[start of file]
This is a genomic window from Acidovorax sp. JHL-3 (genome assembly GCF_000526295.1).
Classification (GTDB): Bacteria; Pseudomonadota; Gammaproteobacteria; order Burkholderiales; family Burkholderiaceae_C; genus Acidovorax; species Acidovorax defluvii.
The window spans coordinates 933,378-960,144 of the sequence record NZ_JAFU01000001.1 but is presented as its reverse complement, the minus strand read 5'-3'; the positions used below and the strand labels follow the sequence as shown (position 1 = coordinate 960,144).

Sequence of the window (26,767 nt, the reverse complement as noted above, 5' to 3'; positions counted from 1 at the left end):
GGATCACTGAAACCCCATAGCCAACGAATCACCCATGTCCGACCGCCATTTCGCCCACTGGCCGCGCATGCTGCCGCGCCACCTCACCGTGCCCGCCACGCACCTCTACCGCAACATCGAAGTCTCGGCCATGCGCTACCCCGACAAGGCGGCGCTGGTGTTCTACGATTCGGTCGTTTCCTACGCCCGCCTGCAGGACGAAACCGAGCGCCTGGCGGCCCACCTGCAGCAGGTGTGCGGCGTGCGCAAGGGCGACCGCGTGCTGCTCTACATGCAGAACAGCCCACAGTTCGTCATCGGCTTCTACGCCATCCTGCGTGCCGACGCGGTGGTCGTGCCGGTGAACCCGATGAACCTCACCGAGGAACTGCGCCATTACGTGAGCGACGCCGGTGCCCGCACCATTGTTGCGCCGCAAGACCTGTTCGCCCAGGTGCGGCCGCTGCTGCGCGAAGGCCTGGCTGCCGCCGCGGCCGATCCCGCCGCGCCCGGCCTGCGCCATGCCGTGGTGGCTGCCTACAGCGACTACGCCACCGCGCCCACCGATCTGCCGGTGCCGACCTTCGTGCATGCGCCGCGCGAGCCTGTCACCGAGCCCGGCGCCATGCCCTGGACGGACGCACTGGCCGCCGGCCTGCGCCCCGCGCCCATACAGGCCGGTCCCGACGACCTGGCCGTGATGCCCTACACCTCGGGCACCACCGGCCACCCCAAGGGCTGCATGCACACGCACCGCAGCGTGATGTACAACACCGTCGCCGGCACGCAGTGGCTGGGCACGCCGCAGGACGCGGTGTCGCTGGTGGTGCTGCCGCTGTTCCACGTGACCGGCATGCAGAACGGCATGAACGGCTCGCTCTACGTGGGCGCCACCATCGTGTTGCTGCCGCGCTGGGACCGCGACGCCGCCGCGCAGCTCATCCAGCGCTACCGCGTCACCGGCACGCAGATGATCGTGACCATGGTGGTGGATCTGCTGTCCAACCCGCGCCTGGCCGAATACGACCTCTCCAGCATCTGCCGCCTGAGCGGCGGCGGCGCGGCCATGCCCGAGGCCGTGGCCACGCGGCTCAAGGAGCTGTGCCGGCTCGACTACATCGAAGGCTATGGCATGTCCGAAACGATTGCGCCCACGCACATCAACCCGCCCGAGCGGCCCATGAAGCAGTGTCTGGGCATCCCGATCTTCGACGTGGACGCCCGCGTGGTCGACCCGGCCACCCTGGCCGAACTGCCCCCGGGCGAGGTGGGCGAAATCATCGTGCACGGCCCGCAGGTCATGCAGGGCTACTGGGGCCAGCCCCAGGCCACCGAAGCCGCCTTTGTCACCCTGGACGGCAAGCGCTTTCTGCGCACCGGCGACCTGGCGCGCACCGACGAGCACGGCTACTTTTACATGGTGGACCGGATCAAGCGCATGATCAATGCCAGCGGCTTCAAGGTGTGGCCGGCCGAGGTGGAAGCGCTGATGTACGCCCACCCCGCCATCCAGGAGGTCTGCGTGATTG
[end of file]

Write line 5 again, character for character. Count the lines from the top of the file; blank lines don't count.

GGATCACTGAAACCCCATAGCCAACGAATCACCCATGTCCGACCGCCATTTCGCCCACTGGCCGCGCATGCTGCCGCGCCACCTCACCGTGCCCGCCACGCACCTCTACCGCAACATCGAAGTCTCGGCCATGCGCTACCCCGACAAGGCGGCGCTGGTGTTCTACGATTCGGTCGTTTCCTACGCCCGCCTGCAGGACGAAACCGAGCGCCTGGCGGCCCACCTGCAGCAGGTGTGCGGCGTGCGCAAGGGCGACCGCGTGCTGCTCTACATGCAGAACAGCCCACAGTTCGTCATCGGCTTCTACGCCATCCTGCGTGCCGACGCGGTGGTCGTGCCGGTGAACCCGATGAACCTCACCGAGGAACTGCGCCATTACGTGAGCGACGCCGGTGCCCGCACCATTGTTGCGCCGCAAGACCTGTTCGCCCAGGTGCGGCCGCTGCTGCGCGAAGGCCTGGCTGCCGCCGCGGCCGATCCCGCCGCGCCCGGCCTGCGCCATGCCGTGGTGGCTGCCTACAGCGACTACGCCACCGCGCCCACCGATCTGCCGGTGCCGACCTTCGTGCATGCGCCGCGCGAGCCTGTCACCGAGCCCGGCGCCATGCCCTGGACGGACGCACTGGCCGCCGGCCTGCGCCCCGCGCCCATACAGGCCGGTCCCGACGACCTGGCCGTGATGCCCTACACCTCGGGCACCACCGGCCACCCCAAGGGCTGCATGCACACGCACCGCAGCGTGATGTACAACACCGTCGCCGGCACGCAGTGGCTGGGCACGCCGCAGGACGCGGTGTCGCTGGTGGTGCTGCCGCTGTTCCACGTGACCGGCATGCAGAACGGCATGAACGGCTCGCTCTACGTGGGCGCCACCATCGTGTTGCTGCCGCGCTGGGACCGCGACGCCGCCGCGCAGCTCATCCAGCGCTACCGCGTCACCGGCACGCAGATGATCGTGACCATGGTGGTGGATCTGCTGTCCAACCCGCGCCTGGCCGAATACGACCTCTCCAGCATCTGCCGCCTGAGCGGCGGCGGCGCGGCCATGCCCGAGGCCGTGGCCACGCGGCTCAAGGAGCTGTGCCGGCTCGACTACATCGAAGGCTATGGCATGTCCGAAACGATTGCGCCCACGCACATCAACCCGCCCGAGCGGCCCATGAAGCAGTGTCTGGGCATCCCGATCTTCGACGTGGACGCCCGCGTGGTCGACCCGGCCACCCTGGCCGAACTGCCCCCGGGCGAGGTGGGCGAAATCATCGTGCACGGCCCGCAGGTCATGCAGGGCTACTGGGGCCAGCCCCAGGCCACCGAAGCCGCCTTTGTCACCCTGGACGGCAAGCGCTTTCTGCGCACCGGCGACCTGGCGCGCACCGACGAGCACGGCTACTTTTACATGGTGGACCGGATCAAGCGCATGATCAATGCCAGCGGCTTCAAGGTGTGGCCGGCCGAGGTGGAAGCGCTGATGTACGCCCACCCCGCCATCCAGGAGGTCTGCGTGATTG